Tips for starting in Rugby League

Rugby League
Credit: | Tips for starting in Rugby League  | If you are new to rugby league, do not be put off by the strength and speed of the game. There are many ways you can protect yourself and have fun with the game. Here are some tips for beginners:

Use protection

When preparing to play full contact, make sure that you always wear a wide range of protective equipment available. You can choose from tops with light removable pads, arm guards, Achilles and calf protectors, bicep guards, mouthguards and headgear. At the very least, make sure you have at least a mouthguard and headgear to get started. You don’t need to buy it all to begin with. 

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Utilizing training exercises

To get in shape fit to play rugby, training exercises give a good workout to increase power, endurance and overall fitness. Worthwhile activities include circuit training, shuttle-run, long distance running and some weight training to build mass. Consider using a Rugby Drill video. Sportplan have a large range of rugby drill videos. 

The practice of kicking

In rugby, kicking is an important skill, so you’ll want to practice different kicks repeatedly until they become a habit. To avoid excessive wear, do your kick practice by using cage-like enclosures or nets, so you do not have to constantly retrieve the ball.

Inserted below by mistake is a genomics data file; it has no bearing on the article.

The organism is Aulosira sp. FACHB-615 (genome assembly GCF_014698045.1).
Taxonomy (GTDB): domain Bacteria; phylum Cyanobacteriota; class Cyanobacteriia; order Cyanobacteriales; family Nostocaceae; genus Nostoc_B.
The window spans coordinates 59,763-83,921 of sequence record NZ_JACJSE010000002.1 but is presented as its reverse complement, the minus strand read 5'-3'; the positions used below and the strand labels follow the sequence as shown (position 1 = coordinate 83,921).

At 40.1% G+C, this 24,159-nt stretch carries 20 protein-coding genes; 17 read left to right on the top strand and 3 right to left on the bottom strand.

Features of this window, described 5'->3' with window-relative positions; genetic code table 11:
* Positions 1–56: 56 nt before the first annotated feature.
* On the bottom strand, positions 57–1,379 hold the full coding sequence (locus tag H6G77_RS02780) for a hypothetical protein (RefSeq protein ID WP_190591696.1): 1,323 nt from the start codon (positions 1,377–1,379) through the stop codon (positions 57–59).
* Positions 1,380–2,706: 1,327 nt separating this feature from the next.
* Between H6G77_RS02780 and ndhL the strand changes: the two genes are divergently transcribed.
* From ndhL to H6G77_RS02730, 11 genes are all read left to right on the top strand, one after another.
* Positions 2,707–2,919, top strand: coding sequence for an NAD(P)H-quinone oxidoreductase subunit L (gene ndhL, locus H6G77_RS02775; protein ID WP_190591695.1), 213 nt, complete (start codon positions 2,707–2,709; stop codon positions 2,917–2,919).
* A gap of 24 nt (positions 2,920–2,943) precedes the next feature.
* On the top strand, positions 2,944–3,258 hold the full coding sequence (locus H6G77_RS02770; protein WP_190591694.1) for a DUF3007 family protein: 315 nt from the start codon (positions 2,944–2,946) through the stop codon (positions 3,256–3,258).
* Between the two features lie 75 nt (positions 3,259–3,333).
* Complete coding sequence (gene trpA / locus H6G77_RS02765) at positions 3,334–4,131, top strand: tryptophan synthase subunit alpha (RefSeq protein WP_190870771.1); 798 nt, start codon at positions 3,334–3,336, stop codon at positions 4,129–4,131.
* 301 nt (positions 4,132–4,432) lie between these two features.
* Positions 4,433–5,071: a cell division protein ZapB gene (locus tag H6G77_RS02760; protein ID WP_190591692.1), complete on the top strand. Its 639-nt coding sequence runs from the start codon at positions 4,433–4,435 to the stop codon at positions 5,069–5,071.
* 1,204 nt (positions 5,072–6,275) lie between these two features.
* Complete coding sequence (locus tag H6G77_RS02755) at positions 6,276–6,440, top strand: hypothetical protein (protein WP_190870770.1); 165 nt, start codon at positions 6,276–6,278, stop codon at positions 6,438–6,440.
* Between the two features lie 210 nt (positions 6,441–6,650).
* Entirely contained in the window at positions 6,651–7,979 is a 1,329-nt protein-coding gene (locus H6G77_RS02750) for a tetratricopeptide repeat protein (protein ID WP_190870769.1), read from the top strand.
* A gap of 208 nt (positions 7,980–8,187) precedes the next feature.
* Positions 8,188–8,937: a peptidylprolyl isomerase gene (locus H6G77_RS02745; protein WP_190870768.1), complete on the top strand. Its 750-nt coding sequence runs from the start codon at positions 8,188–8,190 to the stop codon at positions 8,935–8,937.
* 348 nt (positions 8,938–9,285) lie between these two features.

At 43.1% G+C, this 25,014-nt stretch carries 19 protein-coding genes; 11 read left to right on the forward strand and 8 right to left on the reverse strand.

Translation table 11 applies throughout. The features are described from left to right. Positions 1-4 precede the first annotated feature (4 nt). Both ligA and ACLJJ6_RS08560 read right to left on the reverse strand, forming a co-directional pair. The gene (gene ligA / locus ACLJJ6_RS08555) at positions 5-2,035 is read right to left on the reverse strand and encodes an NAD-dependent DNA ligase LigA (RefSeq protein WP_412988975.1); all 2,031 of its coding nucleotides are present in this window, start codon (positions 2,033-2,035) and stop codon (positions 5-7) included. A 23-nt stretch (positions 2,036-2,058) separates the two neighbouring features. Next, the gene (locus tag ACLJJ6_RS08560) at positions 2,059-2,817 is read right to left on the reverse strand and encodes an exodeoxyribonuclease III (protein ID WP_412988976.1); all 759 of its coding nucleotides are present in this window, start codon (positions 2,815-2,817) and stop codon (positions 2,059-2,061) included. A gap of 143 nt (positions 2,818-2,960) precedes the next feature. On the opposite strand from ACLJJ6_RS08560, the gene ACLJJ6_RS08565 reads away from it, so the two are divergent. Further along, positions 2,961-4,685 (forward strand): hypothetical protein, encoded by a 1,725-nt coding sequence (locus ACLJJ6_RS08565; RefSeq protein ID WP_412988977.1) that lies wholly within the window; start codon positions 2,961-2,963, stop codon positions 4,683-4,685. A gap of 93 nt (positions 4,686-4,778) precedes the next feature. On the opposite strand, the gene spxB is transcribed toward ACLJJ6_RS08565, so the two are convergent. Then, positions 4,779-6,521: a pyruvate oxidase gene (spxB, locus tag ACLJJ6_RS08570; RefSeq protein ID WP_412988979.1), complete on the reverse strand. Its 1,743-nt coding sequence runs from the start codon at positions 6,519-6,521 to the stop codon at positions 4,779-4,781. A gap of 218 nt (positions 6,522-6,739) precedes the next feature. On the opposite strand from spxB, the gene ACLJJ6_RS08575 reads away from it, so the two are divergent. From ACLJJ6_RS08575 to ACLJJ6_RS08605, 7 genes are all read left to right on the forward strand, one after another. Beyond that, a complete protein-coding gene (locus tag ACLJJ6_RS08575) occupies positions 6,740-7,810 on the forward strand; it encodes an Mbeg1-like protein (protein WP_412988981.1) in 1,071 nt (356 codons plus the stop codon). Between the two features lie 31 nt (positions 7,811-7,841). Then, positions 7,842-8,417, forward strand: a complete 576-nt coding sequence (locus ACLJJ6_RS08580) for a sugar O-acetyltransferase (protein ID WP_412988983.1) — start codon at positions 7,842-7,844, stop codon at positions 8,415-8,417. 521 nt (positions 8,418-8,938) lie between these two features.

Practice catching

Training with friends or fellow teammates means you can practice good kicking and catching at the same time. It’s as simple as taking it in turns to kick and catch with a partner. You will also want to practice both short and long passes. You may want to focus your training on putting spin on the ball too. It’s not important in the game but does make it easier to catch the ball and the ball will travel further.

Select the position that suits you

Everyone has different strengths, so there will be a position for you. Maybe you are a fast runner, have good endurance or are a powerhouse. For fast players, winger positions tend to be the most exciting. If you are a catcher, the scrum-half or full-back could be more suitable for you. If power and stamina are your thing – try a forward role.

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Commit to tackle

The key to effective tackling is confidence. When going in for a tackle, then you have to commit to it. Any self-doubt will make you more likely to experience injury caused by not using the best techniques. To get your technique right, practice with big bags as part of your training.

Try different forms of the game

If you are still not convinced that rugby is a game for you, then there are many attractive alternatives you can try first. There are non-contact varieties like Flag Rugby, Tag Rugby and Touch Football. This game is a great way to get introduced to rugby initially without the full physical contact.

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